Governor - Vine's Expository Dictionary of New Testament Words


[ A-1,Noun,G2232, hegemon ]
is a term used
(a) for rulers" generally, Mark 13:9; 1 Peter 2:14; translated "princes" (i.e., leaders) in Matthew 2:6;
(b) for the Roman procurators, referring, in the Gospels to Pontius Pilate, e.g., Matthew 27:2; Luke 20:20 (so designated by Tacitus, Annals, XV. 44); to Felix, Acts 23:26. Technically the procurator was a financial official under a proconsul or propretor, for collecting the imperial revenues, but entrusted also with magisterial powers for decisions of questions relative to the revenues. In certain provinces, of which Judea was one (the procurator of which was dependent on the legate of Syria), he was the general administrator and supreme judge, with sole power of life and death. Such a governor was a person of high social standing. Felix, however, was an ex-slave, a freedman, and his appointment to Judea could not but be regarded by the Jews as an insult to the nation. The headquarters of the governor of Judea was Caesarea, which was made a garrison town. See PRINCE, RULER. For anthupatos, "a proconsul," See PROCONSUL.

[ A-2,Noun,G1481, ethnarches ]
"an ethnarch," lit. "a ruler of a nation" (ethnos, "a people," arche, "rule"), is translated "governor" in 2 Corinthians 11:32; it describes normally the ruler of a nation possessed of separate laws and customs among those of a different race. Eventually it denoted a ruler of a province, superior to a tetrarch, but inferior to a king (e.g., Aretas).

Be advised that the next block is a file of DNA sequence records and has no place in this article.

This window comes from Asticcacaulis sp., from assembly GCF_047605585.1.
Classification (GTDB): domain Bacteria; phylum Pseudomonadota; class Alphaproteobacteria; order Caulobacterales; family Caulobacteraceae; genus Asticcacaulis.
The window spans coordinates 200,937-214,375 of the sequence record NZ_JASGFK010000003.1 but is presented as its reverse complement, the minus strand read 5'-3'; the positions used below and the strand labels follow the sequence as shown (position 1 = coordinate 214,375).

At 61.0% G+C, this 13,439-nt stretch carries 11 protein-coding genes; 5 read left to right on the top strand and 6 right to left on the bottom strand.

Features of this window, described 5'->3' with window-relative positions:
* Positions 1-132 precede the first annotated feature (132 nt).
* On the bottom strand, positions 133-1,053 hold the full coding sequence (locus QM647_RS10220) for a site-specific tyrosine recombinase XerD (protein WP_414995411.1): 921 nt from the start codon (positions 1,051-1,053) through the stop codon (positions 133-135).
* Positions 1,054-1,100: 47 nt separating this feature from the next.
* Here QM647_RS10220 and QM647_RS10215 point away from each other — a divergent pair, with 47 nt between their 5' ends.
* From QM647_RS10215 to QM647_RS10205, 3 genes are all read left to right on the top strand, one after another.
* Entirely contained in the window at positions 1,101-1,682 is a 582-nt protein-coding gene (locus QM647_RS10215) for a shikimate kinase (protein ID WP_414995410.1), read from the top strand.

[ A-3,Noun,G3623, oikonomos ]
lit., "one who rules a house" (oikos, "a house," nomos, "a law"), Galatians 4:2, denotes a superior servant responsible for the family housekeeping, the direction of other servants, and the care of the children under age. See CHAMBERLAIN, STEWARD.

[ A-4,Noun,G755, architriklinos ]
from arche, "rule," and triklinos, "a room with three couches," denotes "the ruler of a feast," John 2:8, RV (AV, "the governor of the feast"), a man appointed to See that the table and couches were duly placed and the courses arranged, and to taste the food and wine.

[ B-1,Verb,G2233, hegeomai ]
akin to A, No. 1, is used in the present participle to denote "a governor," lit., "(one) governing," Matthew 2:6; Acts 7:10.

[ B-2,Verb,G2230, hegemoneuo ]
to be a hegemon, "to lead the way," came to signify to be "a governor of a province;" it is used of Quirinius, governor of Syria, Luke 2:2, RV (for the circumstances See under ENROLLMENT); of Pontius Pilate, governor of Judea, Luke 3:1. In the first clause of this verse the noun hegemonia, "a rule of sovereignty," is translated "reign;" Eng., "hegemony."

Note. In James 3:4, the verb euthuno, "to make or guide straight," is used in the present participle, as a noun, denoting the "steersman" (RV) or pilot of a vessel, AV, "governor."

Vine's Expository Dictionary of New Testament Words